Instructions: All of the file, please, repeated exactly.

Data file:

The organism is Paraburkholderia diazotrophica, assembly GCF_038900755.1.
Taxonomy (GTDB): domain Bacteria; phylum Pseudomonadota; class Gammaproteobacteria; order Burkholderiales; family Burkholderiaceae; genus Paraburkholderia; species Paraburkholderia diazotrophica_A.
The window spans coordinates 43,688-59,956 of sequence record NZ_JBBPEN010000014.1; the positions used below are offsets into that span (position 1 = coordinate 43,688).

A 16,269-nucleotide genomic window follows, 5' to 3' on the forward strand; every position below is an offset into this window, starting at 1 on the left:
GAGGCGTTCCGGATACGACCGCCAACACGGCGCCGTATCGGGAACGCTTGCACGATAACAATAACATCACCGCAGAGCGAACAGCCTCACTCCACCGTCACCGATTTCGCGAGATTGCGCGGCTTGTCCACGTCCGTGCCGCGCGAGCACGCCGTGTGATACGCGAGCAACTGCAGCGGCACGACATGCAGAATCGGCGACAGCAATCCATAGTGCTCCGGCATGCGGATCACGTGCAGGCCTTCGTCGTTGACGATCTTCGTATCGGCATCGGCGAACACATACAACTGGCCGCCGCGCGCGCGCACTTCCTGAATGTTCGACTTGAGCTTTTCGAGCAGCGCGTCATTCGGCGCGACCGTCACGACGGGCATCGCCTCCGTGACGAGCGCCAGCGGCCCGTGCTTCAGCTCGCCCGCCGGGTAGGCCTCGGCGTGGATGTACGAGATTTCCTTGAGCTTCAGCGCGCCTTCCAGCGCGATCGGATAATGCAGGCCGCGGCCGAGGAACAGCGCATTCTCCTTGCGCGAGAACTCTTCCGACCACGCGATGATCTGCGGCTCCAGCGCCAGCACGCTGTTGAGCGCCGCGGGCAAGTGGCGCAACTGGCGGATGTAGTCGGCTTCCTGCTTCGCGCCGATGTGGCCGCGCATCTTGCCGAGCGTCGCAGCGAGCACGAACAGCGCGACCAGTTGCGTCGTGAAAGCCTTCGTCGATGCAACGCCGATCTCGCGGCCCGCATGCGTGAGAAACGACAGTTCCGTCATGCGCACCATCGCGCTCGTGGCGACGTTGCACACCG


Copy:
The organism is Paraburkholderia diazotrophica, assembly GCF_038900755.1.
Taxonomy (GTDB): domain Bacteria; phylum Pseudomonadota; class Gammaproteobacteria; order Burkholderiales; family Burkholderiaceae; genus Paraburkholderia; species Paraburkholderia diazotrophica_A.
The window spans coordinates 43,688-59,956 of sequence record NZ_JBBPEN010000014.1; the positions used below are offsets into that span (position 1 = coordinate 43,688).

A 16,269-nucleotide genomic window follows, 5' to 3' on the forward strand; every position below is an offset into this window, starting at 1 on the left:
GAGGCGTTCCGGATACGACCGCCAACACGGCGCCGTATCGGGAACGCTTGCACGATAACAATAACATCACCGCAGAGCGAACAGCCTCACTCCACCGTCACCGATTTCGCGAGATTGCGCGGCTTGTCCACGTCCGTGCCGCGCGAGCACGCCGTGTGATACGCGAGCAACTGCAGCGGCACGACATGCAGAATCGGCGACAGCAATCCATAGTGCTCCGGCATGCGGATCACGTGCAGGCCTTCGTCGTTGACGATCTTCGTATCGGCATCGGCGAACACATACAACTGGCCGCCGCGCGCGCGCACTTCCTGAATGTTCGACTTGAGCTTTTCGAGCAGCGCGTCATTCGGCGCGACCGTCACGACGGGCATCGCCTCCGTGACGAGCGCCAGCGGCCCGTGCTTCAGCTCGCCCGCCGGGTAGGCCTCGGCGTGGATGTACGAGATTTCCTTGAGCTTCAGCGCGCCTTCCAGCGCGATCGGATAATGCAGGCCGCGGCCGAGGAACAGCGCATTCTCCTTGCGCGAGAACTCTTCCGACCACGCGATGATCTGCGGCTCCAGCGCCAGCACGCTGTTGAGCGCCGCGGGCAAGTGGCGCAACTGGCGGATGTAGTCGGCTTCCTGCTTCGCGCCGATGTGGCCGCGCATCTTGCCGAGCGTCGCAGCGAGCACGAACAGCGCGACCAGTTGCGTCGTGAAAGCCTTCGTCGATGCAACGCCGATCTCGCGGCCCGCATGCGTGAGAAACGACAGTTCCGTCATGCGCACCATCGCGCTCGTGGCGACGTTGCACACCG